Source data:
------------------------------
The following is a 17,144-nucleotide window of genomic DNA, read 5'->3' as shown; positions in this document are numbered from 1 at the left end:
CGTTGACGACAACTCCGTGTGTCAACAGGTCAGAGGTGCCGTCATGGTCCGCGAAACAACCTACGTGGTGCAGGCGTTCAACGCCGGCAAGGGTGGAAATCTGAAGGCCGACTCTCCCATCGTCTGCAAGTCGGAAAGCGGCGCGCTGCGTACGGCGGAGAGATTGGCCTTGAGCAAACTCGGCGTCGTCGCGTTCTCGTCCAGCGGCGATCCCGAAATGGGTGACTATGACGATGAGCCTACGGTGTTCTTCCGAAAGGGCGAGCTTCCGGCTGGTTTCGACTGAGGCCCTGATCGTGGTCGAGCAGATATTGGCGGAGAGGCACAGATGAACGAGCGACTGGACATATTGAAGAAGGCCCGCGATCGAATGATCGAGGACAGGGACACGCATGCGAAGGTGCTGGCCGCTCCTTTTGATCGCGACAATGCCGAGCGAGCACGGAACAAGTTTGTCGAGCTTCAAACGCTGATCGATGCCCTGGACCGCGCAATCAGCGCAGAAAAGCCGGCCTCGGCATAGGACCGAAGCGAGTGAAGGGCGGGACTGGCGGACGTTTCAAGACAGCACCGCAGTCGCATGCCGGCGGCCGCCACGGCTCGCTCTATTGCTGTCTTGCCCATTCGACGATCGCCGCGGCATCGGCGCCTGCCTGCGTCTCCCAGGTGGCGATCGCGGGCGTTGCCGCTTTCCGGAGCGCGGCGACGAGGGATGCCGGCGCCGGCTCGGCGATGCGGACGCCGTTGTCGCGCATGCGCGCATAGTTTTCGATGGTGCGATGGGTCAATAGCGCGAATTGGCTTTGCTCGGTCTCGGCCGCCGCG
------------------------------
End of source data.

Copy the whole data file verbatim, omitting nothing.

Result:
The following is a 17,144-nucleotide window of genomic DNA, read 5'->3' as shown; positions in this document are numbered from 1 at the left end:
CGTTGACGACAACTCCGTGTGTCAACAGGTCAGAGGTGCCGTCATGGTCCGCGAAACAACCTACGTGGTGCAGGCGTTCAACGCCGGCAAGGGTGGAAATCTGAAGGCCGACTCTCCCATCGTCTGCAAGTCGGAAAGCGGCGCGCTGCGTACGGCGGAGAGATTGGCCTTGAGCAAACTCGGCGTCGTCGCGTTCTCGTCCAGCGGCGATCCCGAAATGGGTGACTATGACGATGAGCCTACGGTGTTCTTCCGAAAGGGCGAGCTTCCGGCTGGTTTCGACTGAGGCCCTGATCGTGGTCGAGCAGATATTGGCGGAGAGGCACAGATGAACGAGCGACTGGACATATTGAAGAAGGCCCGCGATCGAATGATCGAGGACAGGGACACGCATGCGAAGGTGCTGGCCGCTCCTTTTGATCGCGACAATGCCGAGCGAGCACGGAACAAGTTTGTCGAGCTTCAAACGCTGATCGATGCCCTGGACCGCGCAATCAGCGCAGAAAAGCCGGCCTCGGCATAGGACCGAAGCGAGTGAAGGGCGGGACTGGCGGACGTTTCAAGACAGCACCGCAGTCGCATGCCGGCGGCCGCCACGGCTCGCTCTATTGCTGTCTTGCCCATTCGACGATCGCCGCGGCATCGGCGCCTGCCTGCGTCTCCCAGGTGGCGATCGCGGGCGTTGCCGCTTTCCGGAGCGCGGCGACGAGGGATGCCGGCGCCGGCTCGGCGATGCGGACGCCGTTGTCGCGCATGCGCGCATAGTTTTCGATGGTGCGATGGGTCAATAGCGCGAATTGGCTTTGCTCGGTCTCGGCCGCCGCG